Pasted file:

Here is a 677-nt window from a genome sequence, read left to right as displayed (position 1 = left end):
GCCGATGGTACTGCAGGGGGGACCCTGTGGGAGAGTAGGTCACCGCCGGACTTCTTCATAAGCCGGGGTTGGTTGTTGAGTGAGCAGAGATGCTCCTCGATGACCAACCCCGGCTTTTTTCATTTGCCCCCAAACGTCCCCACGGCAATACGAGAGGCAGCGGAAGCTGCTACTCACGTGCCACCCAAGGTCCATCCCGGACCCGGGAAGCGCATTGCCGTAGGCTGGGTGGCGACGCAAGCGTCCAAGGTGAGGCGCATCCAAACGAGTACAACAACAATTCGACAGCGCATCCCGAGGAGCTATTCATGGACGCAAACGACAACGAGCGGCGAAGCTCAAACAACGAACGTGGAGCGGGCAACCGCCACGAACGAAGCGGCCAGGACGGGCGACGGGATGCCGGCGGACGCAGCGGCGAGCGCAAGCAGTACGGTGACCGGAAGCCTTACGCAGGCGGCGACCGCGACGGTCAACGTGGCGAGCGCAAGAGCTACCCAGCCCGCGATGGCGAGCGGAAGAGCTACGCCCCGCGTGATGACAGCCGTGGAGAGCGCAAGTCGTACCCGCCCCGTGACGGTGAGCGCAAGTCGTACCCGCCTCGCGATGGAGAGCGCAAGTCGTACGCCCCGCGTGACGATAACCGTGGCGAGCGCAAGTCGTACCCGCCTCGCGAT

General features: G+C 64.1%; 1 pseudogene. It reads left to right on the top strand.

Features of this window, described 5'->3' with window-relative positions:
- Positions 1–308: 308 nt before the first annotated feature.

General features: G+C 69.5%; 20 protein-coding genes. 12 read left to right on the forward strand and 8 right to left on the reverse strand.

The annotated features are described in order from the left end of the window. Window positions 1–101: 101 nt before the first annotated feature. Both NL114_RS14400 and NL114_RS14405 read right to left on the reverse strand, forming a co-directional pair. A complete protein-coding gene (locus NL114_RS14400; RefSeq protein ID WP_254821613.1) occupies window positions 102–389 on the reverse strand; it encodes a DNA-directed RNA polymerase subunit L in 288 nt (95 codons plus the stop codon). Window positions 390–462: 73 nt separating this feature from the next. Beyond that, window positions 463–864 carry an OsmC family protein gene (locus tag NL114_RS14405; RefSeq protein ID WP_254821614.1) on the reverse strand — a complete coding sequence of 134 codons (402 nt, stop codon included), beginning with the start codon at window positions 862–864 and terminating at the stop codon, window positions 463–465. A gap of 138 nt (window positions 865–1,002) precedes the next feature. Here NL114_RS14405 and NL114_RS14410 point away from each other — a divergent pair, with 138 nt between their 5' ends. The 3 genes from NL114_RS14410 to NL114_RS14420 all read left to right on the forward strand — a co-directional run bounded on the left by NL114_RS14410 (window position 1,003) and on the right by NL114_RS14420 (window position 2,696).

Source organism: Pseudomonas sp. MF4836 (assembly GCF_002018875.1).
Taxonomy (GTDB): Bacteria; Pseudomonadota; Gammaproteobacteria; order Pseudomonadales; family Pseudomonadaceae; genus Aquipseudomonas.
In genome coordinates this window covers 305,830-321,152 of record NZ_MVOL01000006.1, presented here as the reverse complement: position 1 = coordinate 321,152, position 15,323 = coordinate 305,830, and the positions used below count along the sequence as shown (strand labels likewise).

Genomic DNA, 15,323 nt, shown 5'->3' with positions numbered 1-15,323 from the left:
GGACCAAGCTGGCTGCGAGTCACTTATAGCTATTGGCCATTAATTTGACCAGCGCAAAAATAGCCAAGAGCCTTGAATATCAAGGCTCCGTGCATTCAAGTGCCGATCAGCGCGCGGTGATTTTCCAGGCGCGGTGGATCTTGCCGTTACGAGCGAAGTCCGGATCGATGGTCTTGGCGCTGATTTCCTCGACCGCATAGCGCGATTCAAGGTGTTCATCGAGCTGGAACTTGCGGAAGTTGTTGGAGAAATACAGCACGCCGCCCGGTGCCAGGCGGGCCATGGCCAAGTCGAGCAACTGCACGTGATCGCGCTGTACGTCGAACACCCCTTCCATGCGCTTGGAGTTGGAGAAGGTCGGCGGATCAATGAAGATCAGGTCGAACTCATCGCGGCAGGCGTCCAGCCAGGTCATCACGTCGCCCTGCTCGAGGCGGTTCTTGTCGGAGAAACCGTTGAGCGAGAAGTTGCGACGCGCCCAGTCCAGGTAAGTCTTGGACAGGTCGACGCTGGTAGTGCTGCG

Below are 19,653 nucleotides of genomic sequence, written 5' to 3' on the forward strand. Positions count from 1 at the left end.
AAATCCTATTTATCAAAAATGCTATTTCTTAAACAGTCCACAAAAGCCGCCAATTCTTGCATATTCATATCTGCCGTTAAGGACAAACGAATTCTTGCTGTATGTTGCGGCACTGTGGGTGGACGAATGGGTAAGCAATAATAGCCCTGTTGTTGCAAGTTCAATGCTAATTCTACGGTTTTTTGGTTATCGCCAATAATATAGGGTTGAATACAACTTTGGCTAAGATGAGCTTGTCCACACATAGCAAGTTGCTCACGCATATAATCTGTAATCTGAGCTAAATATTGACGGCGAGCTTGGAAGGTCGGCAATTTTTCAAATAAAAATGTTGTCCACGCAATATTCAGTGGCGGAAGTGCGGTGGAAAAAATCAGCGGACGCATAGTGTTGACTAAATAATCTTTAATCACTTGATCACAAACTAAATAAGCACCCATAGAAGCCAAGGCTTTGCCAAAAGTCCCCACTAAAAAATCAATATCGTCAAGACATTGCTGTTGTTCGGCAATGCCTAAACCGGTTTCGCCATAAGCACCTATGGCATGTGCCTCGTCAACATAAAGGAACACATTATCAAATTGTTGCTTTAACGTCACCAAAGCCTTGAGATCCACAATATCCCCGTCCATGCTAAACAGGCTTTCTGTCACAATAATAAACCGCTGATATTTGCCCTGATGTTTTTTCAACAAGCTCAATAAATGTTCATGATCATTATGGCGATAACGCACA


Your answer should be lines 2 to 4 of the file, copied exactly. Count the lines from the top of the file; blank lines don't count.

GCCGATGGTACTGCAGGGGGGACCCTGTGGGAGAGTAGGTCACCGCCGGACTTCTTCATAAGCCGGGGTTGGTTGTTGAGTGAGCAGAGATGCTCCTCGATGACCAACCCCGGCTTTTTTCATTTGCCCCCAAACGTCCCCACGGCAATACGAGAGGCAGCGGAAGCTGCTACTCACGTGCCACCCAAGGTCCATCCCGGACCCGGGAAGCGCATTGCCGTAGGCTGGGTGGCGACGCAAGCGTCCAAGGTGAGGCGCATCCAAACGAGTACAACAACAATTCGACAGCGCATCCCGAGGAGCTATTCATGGACGCAAACGACAACGAGCGGCGAAGCTCAAACAACGAACGTGGAGCGGGCAACCGCCACGAACGAAGCGGCCAGGACGGGCGACGGGATGCCGGCGGACGCAGCGGCGAGCGCAAGCAGTACGGTGACCGGAAGCCTTACGCAGGCGGCGACCGCGACGGTCAACGTGGCGAGCGCAAGAGCTACCCAGCCCGCGATGGCGAGCGGAAGAGCTACGCCCCGCGTGATGACAGCCGTGGAGAGCGCAAGTCGTACCCGCCCCGTGACGGTGAGCGCAAGTCGTACCCGCCTCGCGATGGAGAGCGCAAGTCGTACGCCCCGCGTGACGATAACCGTGGCGAGCGCAAGTCGTACCCGCCTCGCGAT

General features: G+C 64.1%; 1 pseudogene. It reads left to right on the top strand.

Features of this window, described 5'->3' with window-relative positions: